Publishers Weekly: "Hayes musters authentic detail and masterly control in this still-crackling melodrama."
Date: Oct 26 2006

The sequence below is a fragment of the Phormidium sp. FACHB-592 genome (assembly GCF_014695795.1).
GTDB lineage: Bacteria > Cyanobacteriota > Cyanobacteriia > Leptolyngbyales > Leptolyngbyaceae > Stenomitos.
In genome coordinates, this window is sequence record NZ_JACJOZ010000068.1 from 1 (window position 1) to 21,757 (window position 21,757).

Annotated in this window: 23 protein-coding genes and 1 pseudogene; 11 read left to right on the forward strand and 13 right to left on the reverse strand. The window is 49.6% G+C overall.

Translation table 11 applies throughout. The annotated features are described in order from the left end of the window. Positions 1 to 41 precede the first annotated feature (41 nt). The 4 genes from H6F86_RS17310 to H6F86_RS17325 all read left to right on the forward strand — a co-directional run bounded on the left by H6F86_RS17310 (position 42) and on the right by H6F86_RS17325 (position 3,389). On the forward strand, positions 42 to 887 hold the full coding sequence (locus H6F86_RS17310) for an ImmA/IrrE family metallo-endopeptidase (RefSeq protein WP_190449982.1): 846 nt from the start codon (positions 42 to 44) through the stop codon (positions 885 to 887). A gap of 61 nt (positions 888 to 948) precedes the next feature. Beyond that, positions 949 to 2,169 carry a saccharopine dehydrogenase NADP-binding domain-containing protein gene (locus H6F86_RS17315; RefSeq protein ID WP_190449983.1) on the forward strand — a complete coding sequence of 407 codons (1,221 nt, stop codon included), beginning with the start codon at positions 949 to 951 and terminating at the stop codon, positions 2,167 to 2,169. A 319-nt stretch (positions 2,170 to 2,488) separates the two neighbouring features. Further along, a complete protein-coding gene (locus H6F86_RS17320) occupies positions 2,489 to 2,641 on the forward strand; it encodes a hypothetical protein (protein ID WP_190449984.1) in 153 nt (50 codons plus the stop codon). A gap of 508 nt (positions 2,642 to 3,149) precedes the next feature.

Hayes (1911-1985) was a novelist (My Face for the World to See ), screenwriter (The Bicycle Thief ;Clash by Night ) and songwriter ("The Ballad of Joe Hill"). This grim novel of WWII, first published in 1949, opens on the Pulcini family of Rome's Via Flaminia, reduced to poverty after five years of war. They survive by converting their large apartment into a boardinghouse and nightly cafe for occupying American soldiers: bitter, insomniac "Mamma" Adele procures girls for the soldiers, while her vague, ineffectual husband, Ugo, and their seethingly hostile partisan son, Antonio, look on (in indifference and disgust, respectively). Through a departing tenant, lonely American private Robert Guarda arranges live at the Pulcini's with Lisa Costa, an young, blonde Italian woman who hopes to emigrate-and whom Robert has never met. They're not married, but allow everyone to assume they are. Robert is bewildered by Italian hostility for the U.S., while Lisa feels increasingly cheapened and angry at his sense of entitlement over her vanquished country. In the end, their arrangement ("She was hungry, I was lonely") results in a sinking, hopeless shame. Hayes musters authentic detail and masterly control in this still-crackling melodrama.(Jan.)